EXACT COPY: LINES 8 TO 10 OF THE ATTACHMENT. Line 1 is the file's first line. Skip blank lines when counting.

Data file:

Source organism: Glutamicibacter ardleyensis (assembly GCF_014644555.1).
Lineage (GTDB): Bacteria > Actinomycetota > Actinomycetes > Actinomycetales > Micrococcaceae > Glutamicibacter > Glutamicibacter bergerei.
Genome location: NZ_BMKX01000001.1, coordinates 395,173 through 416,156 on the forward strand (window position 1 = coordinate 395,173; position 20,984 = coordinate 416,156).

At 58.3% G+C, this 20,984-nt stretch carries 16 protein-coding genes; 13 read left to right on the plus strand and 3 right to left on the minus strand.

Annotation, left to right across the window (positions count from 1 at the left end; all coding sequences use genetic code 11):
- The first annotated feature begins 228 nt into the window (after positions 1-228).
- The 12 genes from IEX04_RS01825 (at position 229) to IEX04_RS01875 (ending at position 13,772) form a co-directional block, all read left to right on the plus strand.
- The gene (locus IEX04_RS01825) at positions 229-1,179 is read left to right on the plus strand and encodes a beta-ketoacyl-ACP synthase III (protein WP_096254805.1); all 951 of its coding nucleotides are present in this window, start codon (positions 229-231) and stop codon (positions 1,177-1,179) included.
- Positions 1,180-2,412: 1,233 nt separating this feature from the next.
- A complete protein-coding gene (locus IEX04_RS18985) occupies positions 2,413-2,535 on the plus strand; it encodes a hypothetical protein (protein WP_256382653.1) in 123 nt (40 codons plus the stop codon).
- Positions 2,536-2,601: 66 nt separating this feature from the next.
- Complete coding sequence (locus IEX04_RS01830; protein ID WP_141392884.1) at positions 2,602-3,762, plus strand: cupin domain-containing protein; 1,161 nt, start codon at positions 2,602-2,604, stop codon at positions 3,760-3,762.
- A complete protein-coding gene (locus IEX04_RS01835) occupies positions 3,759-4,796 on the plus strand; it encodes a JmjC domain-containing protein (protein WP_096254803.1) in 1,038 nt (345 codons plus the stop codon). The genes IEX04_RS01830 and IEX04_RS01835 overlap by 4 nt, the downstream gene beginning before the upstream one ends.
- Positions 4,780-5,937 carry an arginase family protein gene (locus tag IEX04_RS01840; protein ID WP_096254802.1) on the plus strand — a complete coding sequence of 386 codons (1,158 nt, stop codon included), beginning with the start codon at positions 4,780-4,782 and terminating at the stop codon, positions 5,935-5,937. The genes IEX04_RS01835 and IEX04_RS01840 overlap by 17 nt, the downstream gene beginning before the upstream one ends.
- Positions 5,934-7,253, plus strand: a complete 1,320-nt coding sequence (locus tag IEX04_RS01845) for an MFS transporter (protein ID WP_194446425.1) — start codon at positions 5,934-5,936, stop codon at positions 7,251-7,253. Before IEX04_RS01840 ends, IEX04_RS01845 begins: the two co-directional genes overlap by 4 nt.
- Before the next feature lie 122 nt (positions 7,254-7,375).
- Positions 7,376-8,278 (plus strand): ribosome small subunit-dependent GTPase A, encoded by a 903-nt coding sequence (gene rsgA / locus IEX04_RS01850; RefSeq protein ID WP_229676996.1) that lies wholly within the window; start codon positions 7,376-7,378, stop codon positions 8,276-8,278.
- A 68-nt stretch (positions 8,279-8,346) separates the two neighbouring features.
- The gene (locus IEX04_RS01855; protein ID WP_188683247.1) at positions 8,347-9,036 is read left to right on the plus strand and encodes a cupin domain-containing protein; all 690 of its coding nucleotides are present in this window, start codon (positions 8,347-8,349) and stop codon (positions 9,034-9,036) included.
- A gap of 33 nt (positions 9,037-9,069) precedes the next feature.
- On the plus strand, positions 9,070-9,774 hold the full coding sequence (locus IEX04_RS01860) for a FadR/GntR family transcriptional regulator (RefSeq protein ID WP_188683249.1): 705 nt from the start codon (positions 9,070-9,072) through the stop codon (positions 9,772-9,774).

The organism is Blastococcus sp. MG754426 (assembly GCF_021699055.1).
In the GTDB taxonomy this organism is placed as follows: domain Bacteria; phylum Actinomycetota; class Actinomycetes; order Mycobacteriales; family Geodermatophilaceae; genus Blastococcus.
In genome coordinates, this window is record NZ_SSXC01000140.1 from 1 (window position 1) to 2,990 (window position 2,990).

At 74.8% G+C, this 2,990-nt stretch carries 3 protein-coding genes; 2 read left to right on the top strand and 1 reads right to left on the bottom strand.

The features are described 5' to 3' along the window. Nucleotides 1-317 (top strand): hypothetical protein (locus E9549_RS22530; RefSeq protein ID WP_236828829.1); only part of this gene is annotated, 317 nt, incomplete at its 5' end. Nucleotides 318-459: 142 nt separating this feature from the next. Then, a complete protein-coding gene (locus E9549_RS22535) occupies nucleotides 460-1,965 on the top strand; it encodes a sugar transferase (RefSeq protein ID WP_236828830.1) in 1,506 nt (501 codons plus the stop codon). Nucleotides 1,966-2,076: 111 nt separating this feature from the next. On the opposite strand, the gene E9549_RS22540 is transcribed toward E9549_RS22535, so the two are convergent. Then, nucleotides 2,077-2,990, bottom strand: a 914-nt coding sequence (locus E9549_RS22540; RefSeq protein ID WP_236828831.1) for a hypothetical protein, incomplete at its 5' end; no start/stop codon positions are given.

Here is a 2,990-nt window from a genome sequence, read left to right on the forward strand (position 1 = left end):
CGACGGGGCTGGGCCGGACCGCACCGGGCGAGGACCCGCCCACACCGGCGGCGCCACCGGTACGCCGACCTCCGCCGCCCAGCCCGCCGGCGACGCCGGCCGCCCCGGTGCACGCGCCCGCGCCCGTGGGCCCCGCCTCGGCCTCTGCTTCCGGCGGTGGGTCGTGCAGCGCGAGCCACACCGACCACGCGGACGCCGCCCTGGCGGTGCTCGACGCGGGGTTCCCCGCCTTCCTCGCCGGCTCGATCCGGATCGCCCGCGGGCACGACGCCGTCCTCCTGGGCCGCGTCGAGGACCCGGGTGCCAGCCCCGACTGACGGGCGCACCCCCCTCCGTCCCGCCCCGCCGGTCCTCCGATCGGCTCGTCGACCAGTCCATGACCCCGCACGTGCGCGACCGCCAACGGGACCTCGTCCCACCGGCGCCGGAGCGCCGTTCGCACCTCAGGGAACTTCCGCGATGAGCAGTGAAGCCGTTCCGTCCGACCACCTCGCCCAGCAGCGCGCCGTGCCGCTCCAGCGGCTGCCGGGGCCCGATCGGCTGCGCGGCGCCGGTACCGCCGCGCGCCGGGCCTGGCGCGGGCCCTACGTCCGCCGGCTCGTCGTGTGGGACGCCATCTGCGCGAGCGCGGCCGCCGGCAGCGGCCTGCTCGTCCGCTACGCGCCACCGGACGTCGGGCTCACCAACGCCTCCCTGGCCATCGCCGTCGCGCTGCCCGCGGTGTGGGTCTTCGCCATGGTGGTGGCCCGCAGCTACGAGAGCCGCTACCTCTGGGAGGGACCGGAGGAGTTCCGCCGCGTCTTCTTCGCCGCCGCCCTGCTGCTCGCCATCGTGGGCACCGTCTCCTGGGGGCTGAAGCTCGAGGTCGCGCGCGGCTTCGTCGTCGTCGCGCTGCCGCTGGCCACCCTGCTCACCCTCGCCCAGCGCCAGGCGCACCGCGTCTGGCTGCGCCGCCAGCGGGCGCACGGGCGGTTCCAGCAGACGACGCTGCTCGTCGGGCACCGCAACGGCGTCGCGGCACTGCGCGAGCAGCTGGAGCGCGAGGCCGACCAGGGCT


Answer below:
- The gene (locus IEX04_RS01825) at positions 229-1,179 is read left to right on the plus strand and encodes a beta-ketoacyl-ACP synthase III (protein WP_096254805.1); all 951 of its coding nucleotides are present in this window, start codon (positions 229-231) and stop codon (positions 1,177-1,179) included.
- Positions 1,180-2,412: 1,233 nt separating this feature from the next.
- A complete protein-coding gene (locus IEX04_RS18985) occupies positions 2,413-2,535 on the plus strand; it encodes a hypothetical protein (protein WP_256382653.1) in 123 nt (40 codons plus the stop codon).